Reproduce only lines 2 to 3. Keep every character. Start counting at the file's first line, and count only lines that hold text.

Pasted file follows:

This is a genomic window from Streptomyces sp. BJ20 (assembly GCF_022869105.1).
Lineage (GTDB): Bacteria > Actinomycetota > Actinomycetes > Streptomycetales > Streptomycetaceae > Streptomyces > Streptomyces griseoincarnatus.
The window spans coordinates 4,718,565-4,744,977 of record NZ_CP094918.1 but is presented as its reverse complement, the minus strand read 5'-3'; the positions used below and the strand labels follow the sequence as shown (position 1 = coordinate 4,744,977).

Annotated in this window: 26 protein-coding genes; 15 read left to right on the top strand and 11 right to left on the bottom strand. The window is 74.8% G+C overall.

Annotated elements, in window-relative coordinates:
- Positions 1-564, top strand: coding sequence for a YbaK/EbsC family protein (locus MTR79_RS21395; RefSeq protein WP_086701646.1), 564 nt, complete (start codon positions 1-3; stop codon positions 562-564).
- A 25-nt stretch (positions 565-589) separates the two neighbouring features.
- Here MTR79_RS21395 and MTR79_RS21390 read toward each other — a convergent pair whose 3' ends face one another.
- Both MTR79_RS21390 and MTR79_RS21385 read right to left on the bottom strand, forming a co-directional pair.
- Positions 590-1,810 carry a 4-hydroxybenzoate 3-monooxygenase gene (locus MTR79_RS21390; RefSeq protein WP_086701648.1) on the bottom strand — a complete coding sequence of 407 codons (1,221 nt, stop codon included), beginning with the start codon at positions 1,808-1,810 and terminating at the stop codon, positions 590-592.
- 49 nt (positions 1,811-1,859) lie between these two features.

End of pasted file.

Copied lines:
Lineage (GTDB): Bacteria > Actinomycetota > Actinomycetes > Streptomycetales > Streptomycetaceae > Streptomyces > Streptomyces griseoincarnatus.
The window spans coordinates 4,718,565-4,744,977 of record NZ_CP094918.1 but is presented as its reverse complement, the minus strand read 5'-3'; the positions used below and the strand labels follow the sequence as shown (position 1 = coordinate 4,744,977).